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Pretoria - Evidence provided by North West deputy police commissioner William Mpembe regarding the strike-related unrest in Marikana last year has not assisted at all, the Farlam Commission of Inquiry heard on Wednesday.
“It is important that the commission understand who was in charge,” said Michelle le Roux, for the South African Human Rights Commission (SAHRC).
“Your evidence has not been able to assist the commission. You do not have personal knowledge despite being the overall commander.”
Le Roux said she hoped that other members of the South African Police Service due to testify would shed more light on the events at Marikana.
Vuyani Ngalwana, for the police, said Le Roux's statement was “nothing but grandstanding”.
“This has no basis at all, chairperson... To say that my client has not assisted the commission is just grandstanding.”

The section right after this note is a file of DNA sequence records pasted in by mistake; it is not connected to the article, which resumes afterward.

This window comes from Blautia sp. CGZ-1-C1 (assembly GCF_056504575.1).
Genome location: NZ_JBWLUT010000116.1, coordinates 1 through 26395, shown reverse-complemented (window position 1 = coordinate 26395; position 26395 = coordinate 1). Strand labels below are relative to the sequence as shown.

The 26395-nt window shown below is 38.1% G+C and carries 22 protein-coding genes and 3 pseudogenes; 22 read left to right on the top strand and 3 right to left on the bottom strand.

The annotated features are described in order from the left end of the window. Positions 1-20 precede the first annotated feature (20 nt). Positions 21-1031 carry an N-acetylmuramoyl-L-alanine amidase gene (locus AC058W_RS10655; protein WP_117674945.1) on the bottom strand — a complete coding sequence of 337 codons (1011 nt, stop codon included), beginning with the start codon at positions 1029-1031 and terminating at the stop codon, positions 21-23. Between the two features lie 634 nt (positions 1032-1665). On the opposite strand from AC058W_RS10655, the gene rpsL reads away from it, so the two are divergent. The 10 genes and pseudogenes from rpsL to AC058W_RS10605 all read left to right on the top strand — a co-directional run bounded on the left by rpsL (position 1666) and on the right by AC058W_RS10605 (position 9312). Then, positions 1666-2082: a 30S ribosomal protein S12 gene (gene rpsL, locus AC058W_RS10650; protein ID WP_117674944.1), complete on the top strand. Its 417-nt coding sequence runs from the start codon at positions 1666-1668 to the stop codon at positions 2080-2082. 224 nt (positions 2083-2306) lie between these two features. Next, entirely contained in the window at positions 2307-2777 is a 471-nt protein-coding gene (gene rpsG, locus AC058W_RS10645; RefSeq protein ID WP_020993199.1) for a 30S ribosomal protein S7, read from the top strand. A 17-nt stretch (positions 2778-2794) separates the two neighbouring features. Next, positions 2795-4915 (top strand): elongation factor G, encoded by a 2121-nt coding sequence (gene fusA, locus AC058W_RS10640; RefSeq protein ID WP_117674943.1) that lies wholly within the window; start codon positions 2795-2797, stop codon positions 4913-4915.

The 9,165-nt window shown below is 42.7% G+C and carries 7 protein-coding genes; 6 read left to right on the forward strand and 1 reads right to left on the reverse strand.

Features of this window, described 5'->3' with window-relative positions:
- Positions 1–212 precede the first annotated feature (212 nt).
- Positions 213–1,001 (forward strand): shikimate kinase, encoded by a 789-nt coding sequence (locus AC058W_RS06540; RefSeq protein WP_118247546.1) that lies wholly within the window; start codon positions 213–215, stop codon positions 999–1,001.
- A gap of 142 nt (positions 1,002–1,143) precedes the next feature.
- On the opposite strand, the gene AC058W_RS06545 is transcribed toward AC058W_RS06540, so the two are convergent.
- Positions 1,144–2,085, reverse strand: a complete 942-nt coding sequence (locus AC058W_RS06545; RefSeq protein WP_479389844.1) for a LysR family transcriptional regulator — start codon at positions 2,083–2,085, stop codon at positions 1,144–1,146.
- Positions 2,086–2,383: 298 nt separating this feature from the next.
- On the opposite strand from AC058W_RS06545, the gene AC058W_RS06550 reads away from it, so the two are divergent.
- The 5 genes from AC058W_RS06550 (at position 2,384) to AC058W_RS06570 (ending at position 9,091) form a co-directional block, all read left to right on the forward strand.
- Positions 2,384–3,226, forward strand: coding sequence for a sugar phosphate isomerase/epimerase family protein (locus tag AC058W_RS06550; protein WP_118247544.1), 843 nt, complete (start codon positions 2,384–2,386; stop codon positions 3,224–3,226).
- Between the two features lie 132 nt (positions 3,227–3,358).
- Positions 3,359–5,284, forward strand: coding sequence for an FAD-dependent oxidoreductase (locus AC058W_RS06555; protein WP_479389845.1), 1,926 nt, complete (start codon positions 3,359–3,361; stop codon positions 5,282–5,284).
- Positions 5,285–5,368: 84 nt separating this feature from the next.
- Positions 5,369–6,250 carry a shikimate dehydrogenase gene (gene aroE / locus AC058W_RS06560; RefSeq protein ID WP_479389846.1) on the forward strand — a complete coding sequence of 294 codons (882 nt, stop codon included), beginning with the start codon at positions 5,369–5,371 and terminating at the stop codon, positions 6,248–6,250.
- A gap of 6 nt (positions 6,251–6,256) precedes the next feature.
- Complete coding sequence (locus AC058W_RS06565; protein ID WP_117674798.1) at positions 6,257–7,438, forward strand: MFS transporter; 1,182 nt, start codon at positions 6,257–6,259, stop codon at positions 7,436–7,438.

The commission chairman, retired judge Ian Farlam, said Le Roux's statement was not helpful.
“To say evidence has not assisted the commission is certainly not helpful and cannot certainly be put as a fact.”
Earlier, Farlam requested a short break after Mpembe became emotional and broke down in tears.
Mpembe said he was hurt by statements made by Le Roux on Tuesday during cross-examination that he was not helpful to the commission, and that such statements were on the news later in the evening.
The commission is investigating the deaths of 44 people killed during strike-related unrest at Lonmin's platinum mining operations at Marikana, near Rustenburg in North West, in August last year.
Police shot dead 34 people, almost all striking mineworkers, on August 16, 2012, while trying to disperse and disarm them.
Ten people, including two police officers and two security guards, were killed in the preceding week.